From an article titled "Wonderful Dogs" in a 19th-century collection of odd and unusual facts, a story to warm the heart on a Friday or any day:
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Our last extract is a remarkable instance of a man's gratitude to his dog for faithful services. It is from the will of Samuel Trevithuan, of the parish of Padstow, in Cornwall, carpenter, dated Nov. 26th, 1729. The will is now in the Registry of the Consistorial Court of the Bishop of Exeter:—
"Item.—I do give unto my dear wife or my daughter, or to whose hands soever he may come, one shilling and sixpence weekly, for the well-treating my old dog, that has been my companion through thick and thin almost these fifteen years. The first time that ever he was observed to bark was when that great eclipse was seen, April 22nd, 1715. I say, I do give one shilling and sixpence a week, during his life, for his well-meating, fire in the winter, and fresh barley-straw now and then, to be put in his old lodging, in the middle cage, in the old kitchen, to be paid out of my chattel estate, and forty shillings a year that I reserved to make me a freeman of the county; desiring and requiring all people and persons whomsoever, not to hurt or kill him that hath been so good a servant of a dog, for sense and tractableness to admiration."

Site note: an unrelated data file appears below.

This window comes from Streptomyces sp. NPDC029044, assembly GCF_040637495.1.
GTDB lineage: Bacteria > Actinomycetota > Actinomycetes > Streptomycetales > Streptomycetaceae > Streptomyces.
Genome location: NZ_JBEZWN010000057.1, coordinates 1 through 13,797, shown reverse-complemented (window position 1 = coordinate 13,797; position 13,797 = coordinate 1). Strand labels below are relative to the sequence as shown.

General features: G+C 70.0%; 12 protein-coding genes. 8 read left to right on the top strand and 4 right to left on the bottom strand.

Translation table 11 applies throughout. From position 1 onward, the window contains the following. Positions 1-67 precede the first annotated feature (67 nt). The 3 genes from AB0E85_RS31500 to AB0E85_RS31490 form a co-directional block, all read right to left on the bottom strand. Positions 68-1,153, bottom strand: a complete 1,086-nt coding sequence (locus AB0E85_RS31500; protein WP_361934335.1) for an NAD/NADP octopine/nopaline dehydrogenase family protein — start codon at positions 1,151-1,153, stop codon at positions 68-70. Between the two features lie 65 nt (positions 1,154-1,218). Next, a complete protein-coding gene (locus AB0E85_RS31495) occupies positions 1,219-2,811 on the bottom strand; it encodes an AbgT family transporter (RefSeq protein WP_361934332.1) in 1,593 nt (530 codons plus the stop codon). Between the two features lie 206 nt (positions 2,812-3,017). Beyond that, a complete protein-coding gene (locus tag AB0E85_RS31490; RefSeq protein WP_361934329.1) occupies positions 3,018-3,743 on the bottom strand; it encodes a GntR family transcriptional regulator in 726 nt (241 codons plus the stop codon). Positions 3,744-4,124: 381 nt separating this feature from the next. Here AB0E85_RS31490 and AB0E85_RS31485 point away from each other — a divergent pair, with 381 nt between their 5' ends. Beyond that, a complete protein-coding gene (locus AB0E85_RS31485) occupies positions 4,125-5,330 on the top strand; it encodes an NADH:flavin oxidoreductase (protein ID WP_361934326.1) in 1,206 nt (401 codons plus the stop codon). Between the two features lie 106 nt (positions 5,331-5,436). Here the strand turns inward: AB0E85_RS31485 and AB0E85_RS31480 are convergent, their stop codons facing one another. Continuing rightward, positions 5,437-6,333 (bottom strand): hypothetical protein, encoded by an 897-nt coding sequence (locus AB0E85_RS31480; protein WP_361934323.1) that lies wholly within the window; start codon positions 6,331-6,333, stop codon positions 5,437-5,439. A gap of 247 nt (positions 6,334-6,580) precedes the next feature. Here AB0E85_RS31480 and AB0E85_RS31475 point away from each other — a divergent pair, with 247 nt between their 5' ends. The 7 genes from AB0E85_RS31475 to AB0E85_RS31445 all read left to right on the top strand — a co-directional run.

from The world of wonders: a record of things wonderful in nature, science and art (London, Paris & New York: Cassell, Petter, Galpin & Co, 1883) part I p. 39